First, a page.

Harbinger of high summer was missing until now

OUR freeloading heron is obviously finding it more fun to go catching sand eels now that the water is thick with them, rather than hanging around the Enright courtyard trying to scrounge a meal of old dragonet or sand dab taken from the freezer.

Visits had become rarer in recent weeks, and all the better, too. It is high time he stopped relying on us or the goodwill of our neighbours.

Herons can live to be 35 or more, in which case he could see us all out. Then, our children would be duty-bound to feed him. The same children may not even live here and I doubt they’d be overjoyed with the task of taking him to London, Madrid, Tokyo, or New York, or wherever they live and work in the future.

We first rescued him as a fledgling fallen from the nest in March 2011, and cared for him until he could take wing and rejoin his kin. However, he has been visiting us ever since, and enjoying free lunches of bycatch from the local trawlers.

Now, when the bay is full of sand eel and sprat, is an ideal time for him to become fully self-sufficient. One can see the shoals from the cliffs above, swimming sinuously over the sand between the kelp and bladderwrack. A heron would only have to stand knee-high in the water and snatch them as they pass. Anyway, it is said that a heron’s legs exude an oil that attracts fish. I wonder if the feet of the little egrets do the same; the bright yellow colour might be enough to woo fish nearer.

Honeysuckle, valerian, Enchanters Nightshade, knapweed and loosestrife are in robust bloom along the lanes and road verges of Ireland, legions of insects browsing on them in the sun. Closer inspection reveals them to be fantastic constructions of gleaming wing-cases, bug eyes, delicate legs, and tremulous antennae. They are, as is often said, like creatures from outer space (not that we know what extra-terrestrials would look like)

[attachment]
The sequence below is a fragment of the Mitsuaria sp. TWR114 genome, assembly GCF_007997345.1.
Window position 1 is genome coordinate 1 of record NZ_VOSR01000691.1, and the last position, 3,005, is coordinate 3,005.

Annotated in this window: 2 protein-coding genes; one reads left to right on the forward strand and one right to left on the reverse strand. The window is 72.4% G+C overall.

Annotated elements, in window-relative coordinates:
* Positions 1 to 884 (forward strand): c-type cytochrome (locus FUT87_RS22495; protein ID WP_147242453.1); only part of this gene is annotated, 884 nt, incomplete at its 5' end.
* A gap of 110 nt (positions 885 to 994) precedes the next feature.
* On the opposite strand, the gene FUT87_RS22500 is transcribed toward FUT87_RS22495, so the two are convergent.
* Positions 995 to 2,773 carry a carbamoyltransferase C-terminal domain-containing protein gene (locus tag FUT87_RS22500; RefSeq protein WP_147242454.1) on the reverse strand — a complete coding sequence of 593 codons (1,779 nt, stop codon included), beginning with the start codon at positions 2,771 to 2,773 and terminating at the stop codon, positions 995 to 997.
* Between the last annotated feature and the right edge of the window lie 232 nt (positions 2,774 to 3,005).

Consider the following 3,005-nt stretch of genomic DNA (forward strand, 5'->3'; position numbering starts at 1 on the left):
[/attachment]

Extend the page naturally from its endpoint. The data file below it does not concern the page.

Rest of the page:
The Vanessa genus of butterflies is still absent. I still see only speckled woods, meadow browns, ringlets, and the usual whites. No fritillaries, blues, gatekeepers, tortoiseshells, peacocks, admirals, or painted ladys. < A pity, because the buddleia would present a feast; the flower heads of the buddleia, aka the Butterfly Bush, are especially fat this year.

The flowering of the buddleia and the arrival of the Vanessas can coincide; I have numerous photos illustrating this. But for the last few years, this hasn’t happened. The buddleia had gone brown and turned to seed before the arrival of the butterflies that most frequent it.

Red admirals or painted ladys are, of course, migrants from Europe and North Africa and the blocking high which has brought us such glorious weather may have, so far, blocked any winds which might have carried them our way.

But the tortoiseshells should, by now, surely be stirring themselves awake behind the cupboards and curtains where they have been hibernating since October, fluttering at the windows and looking for an open pane through which to escape into the garden, there to bask on verbena or seedum, or to the meadow to seek out knapweed and red clover. They shouldn’t tarry. As Shakespeare put it, “summer’s lease hath all too short a date”.

Year in, year out, flowers come and go; that is the wonder of it. Nature splashes the countryside with every conceivable hue from early spring to late autumn. In weeks past, buttercups dusted the fields in gold, bluebells dyed the woods deep purple, wild garlic painted the verges white. They are all gone now but the elegant flower spikes of wall pennywort, the tresses of blue toadflax, the flowers of briar blossom and bindweed festoons walls and hedges, orange montbretia is spectacular, and tutsan thrives in the damp woods.

Tutsan — from the French toutsaine meaning ‘all healthy’, it was used as a cure for wounds and overweening teaspaí (drinking regular infusions was supposed to induce chastity; libidinous women put sprigs beneath their beds) — is a lovely, interesting, and useful plant, first forming bright yellow flowers, then fleshy red berries turning black when ripe. Overweening teaspaí or not, it is worth looking out for.

* Late news: as I finish this column, a red admiral butterfly alights on the creeper outside my workroom. Welcome, Vanessas! It is the harbinger of the gorgeous host to come.


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